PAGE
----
Structural biology

Magnet sends lab capacity ‘through the roof’

February 1, 2013  |  Media Contact: David Orenstein |  401-863-1862
The only way in - Workers guide a 3.8-ton, $2.9-million magnet as it is lowered through the roof into place at the Structural Biology Core Facility. The new magnet is almost twice as powerful as the University’s earlier instrument, to the right. (View the crane’s eye video below.)
The only way in Workers guide a 3.8-ton, $2.9-million magnet as it is lowered through the roof into place at the Structural Biology Core Facility. The new magnet is almost twice as powerful as the University’s earlier instrument, to the right. (View the crane’s eye video below.) Credit: Mike Cohea/Brown University
As a crane lowered a powerful 3.8-ton magnet through the roof of the Laboratories for Molecular Medicine at 70 Ship St. today, Brown began work on deploying a powerful new tool for molecular biology research.

PROVIDENCE, R.I. [Brown University] — The magnetic field strength is what really matters about Brown’s new Bruker 850 nuclear magnetic resonance spectrometer, but from a visceral standpoint here’s an impressive attribute: It’s so big that delivery today at the Laboratories for Molecular Medicine required lowering it with a crane through a 100-square-foot portal in the roof of the building at 70 Ship St.

“That’s the only way into the building,” said medicine and chemistry Professor Wolfgang Peti. “No door is large enough.”

Elbow Street was closed most of the day to host the crane and the tractor-trailer that hauled the humongous magnet here. It’s about 13 feet tall and nearly five feet in diameter. It weighs more than 7,700 pounds.

But much greater than the $2.9-million magnet itself is the potential of the research it will enable. Its job is to provide the incredibly strong magnetic field used in NMR spectroscopy. The technology allows chemists and biologists to determine the structure and motions of proteins down to the level of their individual atoms. It’s a powerful tool for observing the most fundamental workings of life.

The new magnet’s field strength of 19.97 Tesla vastly exceeds the University’s current NMR spectroscopy magnet, which has a strength of 11.7 Tesla. That means the new instrument will have higher resolution, Peti said. It will be able to produce distinct information from signals that the weaker magnet would have represented as overlapping, and will be able to measure distances of as small as 2 Angstroms (two tenths of a billionth of a meter).

“We can now look at larger biomacromolecules, such as proteins or protein-DNA and protein-RNA complexes,” Peti said. “We have done those kind of measurements at Brandeis University for the last seven years.”

Brown University Provost Mark Schlissel said the magnet is an important investment in research. “In many fields of science, discovery is limited not by creative ideas but rather by access to cutting-edge tools such as the 850 MHz spectrometer now being installed,” Schlissel said. “In this case, anonymous donors who share our vision of enhancing Brown’s impact on society through research provided the resources that allowed my office to support this critical acquisition.”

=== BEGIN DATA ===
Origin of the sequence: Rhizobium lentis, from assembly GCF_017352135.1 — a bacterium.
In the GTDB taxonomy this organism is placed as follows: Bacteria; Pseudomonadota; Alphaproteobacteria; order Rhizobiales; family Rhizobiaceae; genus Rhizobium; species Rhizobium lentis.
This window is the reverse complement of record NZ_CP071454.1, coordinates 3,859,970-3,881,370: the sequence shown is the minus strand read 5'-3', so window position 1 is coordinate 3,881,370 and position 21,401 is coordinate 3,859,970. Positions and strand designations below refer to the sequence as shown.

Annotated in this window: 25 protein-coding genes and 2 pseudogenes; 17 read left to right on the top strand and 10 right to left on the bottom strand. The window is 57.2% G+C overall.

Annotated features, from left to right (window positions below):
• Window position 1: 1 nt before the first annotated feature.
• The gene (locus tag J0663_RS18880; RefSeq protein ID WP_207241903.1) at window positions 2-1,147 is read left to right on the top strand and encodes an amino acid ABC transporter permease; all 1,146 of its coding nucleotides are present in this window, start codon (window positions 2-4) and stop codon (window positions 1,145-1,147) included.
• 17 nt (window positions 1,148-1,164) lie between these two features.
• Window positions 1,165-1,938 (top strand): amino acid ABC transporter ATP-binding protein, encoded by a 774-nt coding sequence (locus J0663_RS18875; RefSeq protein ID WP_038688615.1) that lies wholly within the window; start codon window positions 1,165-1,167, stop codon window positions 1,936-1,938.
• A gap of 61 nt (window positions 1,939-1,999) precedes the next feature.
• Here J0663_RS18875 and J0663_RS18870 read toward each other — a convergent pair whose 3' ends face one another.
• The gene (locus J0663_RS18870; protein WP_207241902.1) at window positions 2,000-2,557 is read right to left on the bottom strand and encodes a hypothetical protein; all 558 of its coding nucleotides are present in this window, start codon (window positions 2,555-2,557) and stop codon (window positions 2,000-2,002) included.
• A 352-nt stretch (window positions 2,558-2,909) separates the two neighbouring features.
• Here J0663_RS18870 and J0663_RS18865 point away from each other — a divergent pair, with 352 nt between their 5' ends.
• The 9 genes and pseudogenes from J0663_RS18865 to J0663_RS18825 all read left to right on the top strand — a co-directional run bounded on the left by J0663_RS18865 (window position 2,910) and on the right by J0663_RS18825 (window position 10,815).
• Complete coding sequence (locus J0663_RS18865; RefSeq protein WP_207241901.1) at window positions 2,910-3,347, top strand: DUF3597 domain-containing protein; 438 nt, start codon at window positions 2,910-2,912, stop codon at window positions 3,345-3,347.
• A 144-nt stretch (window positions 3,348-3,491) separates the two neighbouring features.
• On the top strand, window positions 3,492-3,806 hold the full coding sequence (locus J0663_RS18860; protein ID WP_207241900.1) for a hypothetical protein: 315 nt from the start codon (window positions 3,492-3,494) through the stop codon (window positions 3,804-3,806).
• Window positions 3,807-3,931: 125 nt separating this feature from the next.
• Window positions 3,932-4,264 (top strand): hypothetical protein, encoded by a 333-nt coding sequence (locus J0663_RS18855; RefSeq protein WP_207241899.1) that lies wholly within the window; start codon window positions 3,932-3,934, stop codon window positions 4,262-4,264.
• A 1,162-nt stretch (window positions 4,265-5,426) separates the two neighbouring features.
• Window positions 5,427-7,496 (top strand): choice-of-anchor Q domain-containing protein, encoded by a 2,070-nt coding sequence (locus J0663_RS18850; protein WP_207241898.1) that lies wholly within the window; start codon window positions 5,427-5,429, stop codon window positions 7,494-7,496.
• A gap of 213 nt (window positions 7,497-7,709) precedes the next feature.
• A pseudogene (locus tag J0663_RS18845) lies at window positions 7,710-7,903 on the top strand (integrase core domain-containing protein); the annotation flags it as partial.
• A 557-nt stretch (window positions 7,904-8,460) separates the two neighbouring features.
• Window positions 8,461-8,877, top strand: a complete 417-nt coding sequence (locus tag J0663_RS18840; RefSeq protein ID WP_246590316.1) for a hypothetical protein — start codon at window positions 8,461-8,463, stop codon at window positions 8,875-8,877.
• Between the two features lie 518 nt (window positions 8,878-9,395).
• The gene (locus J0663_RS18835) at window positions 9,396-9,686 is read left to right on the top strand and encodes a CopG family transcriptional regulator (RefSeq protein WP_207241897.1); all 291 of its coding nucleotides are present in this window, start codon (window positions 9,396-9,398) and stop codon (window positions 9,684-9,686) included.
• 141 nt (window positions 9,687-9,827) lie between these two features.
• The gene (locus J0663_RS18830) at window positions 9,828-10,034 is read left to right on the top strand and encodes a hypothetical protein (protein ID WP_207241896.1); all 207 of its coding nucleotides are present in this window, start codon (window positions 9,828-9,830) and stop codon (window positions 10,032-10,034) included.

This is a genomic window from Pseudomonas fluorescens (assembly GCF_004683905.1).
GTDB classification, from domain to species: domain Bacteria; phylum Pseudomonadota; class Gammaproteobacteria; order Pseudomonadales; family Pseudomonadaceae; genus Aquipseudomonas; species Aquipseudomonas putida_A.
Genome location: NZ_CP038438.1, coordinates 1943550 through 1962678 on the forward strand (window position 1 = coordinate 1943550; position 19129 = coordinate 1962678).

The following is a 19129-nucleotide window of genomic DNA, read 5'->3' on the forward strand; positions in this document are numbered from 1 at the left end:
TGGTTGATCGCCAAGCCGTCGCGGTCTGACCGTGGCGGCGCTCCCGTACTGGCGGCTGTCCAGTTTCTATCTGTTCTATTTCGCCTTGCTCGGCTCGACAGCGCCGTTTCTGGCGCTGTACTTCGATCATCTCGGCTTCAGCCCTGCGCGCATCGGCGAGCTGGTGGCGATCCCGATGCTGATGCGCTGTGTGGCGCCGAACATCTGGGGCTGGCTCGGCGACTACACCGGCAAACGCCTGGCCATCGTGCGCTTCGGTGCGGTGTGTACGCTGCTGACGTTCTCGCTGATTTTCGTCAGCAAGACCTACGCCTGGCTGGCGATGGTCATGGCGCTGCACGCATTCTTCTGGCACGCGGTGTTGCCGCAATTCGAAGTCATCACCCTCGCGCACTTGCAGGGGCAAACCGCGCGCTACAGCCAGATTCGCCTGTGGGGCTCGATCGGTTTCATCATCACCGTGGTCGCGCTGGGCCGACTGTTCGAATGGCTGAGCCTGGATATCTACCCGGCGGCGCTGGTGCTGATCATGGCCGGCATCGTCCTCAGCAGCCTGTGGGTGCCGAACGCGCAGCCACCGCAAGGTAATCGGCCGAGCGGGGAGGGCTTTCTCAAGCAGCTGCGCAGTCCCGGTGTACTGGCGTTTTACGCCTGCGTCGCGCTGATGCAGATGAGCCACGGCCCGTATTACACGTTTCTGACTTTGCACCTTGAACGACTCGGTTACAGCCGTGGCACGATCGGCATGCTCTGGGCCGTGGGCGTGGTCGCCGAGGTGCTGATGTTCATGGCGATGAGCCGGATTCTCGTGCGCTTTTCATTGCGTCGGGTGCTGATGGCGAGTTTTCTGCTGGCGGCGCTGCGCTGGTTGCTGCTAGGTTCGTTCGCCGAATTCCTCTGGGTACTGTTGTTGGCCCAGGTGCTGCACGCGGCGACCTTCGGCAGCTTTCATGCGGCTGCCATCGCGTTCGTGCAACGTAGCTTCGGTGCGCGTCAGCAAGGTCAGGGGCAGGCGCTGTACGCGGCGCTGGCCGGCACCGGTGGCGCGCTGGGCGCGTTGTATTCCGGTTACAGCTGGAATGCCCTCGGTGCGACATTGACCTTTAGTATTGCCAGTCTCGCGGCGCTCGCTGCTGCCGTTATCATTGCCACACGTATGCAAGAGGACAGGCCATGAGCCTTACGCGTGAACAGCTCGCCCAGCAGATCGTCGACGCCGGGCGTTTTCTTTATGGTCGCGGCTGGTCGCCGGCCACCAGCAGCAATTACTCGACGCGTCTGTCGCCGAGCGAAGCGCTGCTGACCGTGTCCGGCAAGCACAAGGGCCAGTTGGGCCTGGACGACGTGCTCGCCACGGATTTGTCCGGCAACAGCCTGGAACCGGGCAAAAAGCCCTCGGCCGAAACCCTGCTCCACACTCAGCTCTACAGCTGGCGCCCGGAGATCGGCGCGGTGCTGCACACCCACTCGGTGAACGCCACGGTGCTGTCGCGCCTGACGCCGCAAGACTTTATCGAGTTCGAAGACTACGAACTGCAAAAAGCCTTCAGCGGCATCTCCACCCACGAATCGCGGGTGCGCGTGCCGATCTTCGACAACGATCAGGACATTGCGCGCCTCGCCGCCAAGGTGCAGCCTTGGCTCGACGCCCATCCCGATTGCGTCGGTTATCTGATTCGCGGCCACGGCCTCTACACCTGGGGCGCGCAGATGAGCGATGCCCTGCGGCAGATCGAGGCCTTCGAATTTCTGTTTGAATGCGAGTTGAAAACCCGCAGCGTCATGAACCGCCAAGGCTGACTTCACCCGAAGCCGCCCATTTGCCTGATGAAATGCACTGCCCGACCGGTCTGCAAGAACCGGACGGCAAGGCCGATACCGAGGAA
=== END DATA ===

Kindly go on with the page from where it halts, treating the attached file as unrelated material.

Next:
Brown will now have the second most powerful NMR capability in New England, behind an instrument shared by Harvard and MIT. There are only a few comparable spectrometers in all of the northeast, including the mid-Atlantic region.

It will be installed alongside its smaller, older 11.7-Tesla brother in the Structural Biology Core Facility on the building’s first floor.

The most frequent users are likely to be the University’s core structural biology faculty members: Peti, Gerwald Jogl, Rebecca Page, and Nicolas Fawzi. The search for another junior colleague is underway.

But with full-time, expert facility manager Michael “Sparky” Clarkson on board, Peti said, other faculty members will have expert help using the NMR tools.

The core facility is also available for use beyond Brown, Peti added. The new magnet already has stirred interest among pharmacy researchers at the University of Rhode Island, and universities in the area are cooperating to apply for a grant for a third, mid-range magnet.

Now that the magnet has been loaded in, work on the facility continues and the magnet will be fully installed by spring. Peti already has plans for the new instrument’s capabilities.

He has a hypothesis about how enzymes called MAP kinases are activated in the body. These proteins are responsible for regulating cell functions such as growth and inflammation. Problems in their activation or deactivation can result in terrible ailments such as cancer and Alzheimer’s disease.

“We think we’ve figured out how kinases get activated and we need to record some of the data here to prove our hypothesis,” he said.

Now Brown has a magnet big enough to observe those very tiny phenomena.

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